Questions are asked on the following topics:
SILC (Statistics on Income and Living Conditions) is a representative survey of households in Switzerland. This instrument aims at studying poverty, social exclusion and living conditions on the basis of indicators that are comparable at the European level.
This yearly survey (from January to June) is carried out through telephone interviews (CATI). The persons who participate in the survey are interviewed for several years. This setting aims at describing the important stages in individual trajectories and at studying changes in living conditions.
Frequently asked questions (FAQ)
In addition to the basic questionnaire, one or several specific topics are considered every year:
- 2007: Housing conditions
- 2008: Over-indebtedness and financial exclusion
- 2009: Material deprivation
- 2010: Intra-household sharing of resources
- 2011: Intergenerational transmission of disadvantages
- 2012: Housing conditions
- 2013: Well-being/material deprivation/indebtedness/cultural participation
- 2014: Material deprivation
- 2015: Social and cultural participation/material deprivation/fortune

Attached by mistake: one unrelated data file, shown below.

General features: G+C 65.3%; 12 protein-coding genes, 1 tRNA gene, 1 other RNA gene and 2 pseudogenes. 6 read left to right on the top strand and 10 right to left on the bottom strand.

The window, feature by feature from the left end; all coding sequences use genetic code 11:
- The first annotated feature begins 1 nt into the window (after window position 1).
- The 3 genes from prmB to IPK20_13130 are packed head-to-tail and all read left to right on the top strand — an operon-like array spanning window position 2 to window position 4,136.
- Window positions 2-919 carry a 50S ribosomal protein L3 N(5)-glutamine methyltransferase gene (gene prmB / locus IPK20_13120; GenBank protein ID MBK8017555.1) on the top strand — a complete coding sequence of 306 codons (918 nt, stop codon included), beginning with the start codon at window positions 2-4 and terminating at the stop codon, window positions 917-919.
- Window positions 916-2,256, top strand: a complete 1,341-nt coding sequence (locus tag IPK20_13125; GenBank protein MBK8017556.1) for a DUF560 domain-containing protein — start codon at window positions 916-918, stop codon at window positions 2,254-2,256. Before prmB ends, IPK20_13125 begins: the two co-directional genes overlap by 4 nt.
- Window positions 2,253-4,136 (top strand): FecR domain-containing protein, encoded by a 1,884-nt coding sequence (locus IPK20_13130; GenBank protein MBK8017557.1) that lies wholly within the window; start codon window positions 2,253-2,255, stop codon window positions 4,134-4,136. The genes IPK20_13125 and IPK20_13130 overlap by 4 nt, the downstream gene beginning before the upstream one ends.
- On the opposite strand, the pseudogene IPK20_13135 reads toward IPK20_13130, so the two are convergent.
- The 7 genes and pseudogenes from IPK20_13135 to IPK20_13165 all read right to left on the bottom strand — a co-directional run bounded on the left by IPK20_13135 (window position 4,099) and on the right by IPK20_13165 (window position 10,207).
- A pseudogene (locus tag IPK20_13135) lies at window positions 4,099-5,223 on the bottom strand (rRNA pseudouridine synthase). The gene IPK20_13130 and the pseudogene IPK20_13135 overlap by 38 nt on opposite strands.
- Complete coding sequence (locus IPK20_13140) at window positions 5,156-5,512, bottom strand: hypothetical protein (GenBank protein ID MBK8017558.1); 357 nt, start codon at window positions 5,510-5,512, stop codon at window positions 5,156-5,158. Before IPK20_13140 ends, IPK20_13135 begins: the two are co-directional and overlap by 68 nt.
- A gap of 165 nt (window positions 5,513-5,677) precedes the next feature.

- 2016: Access to services
- 2017: Health and children’s health /indebtedness
- 2018: Well-being/housing difficulties/material deprivation/fortune
- 2019: Intergenerational transmission of disadvantages
- 2020: Wealth / indebtedness / consumption / labour
- 2021: Children / Living arrangements and conditions of children within separated or blended families / Covid-19
You will find the current SILC survey questionnaires here (available in French, German and Italian).
The FSO is aware of the burden involved in responding to surveys for the Confederation. We make every effort to reduce this burden to a minimum without compromising our information mandate. Consequently, the Federal Council and Parliament have decided that information that is already available in the registers does not have to be provided in surveys (Federal Statistics Act of 9th October 1992, RS 431.01). Specific surveys are still necessary for all important information that is not available in the registers. For example, the SILC survey collects information on topics such as health, satisfaction, housing conditions, quality of life and childcare.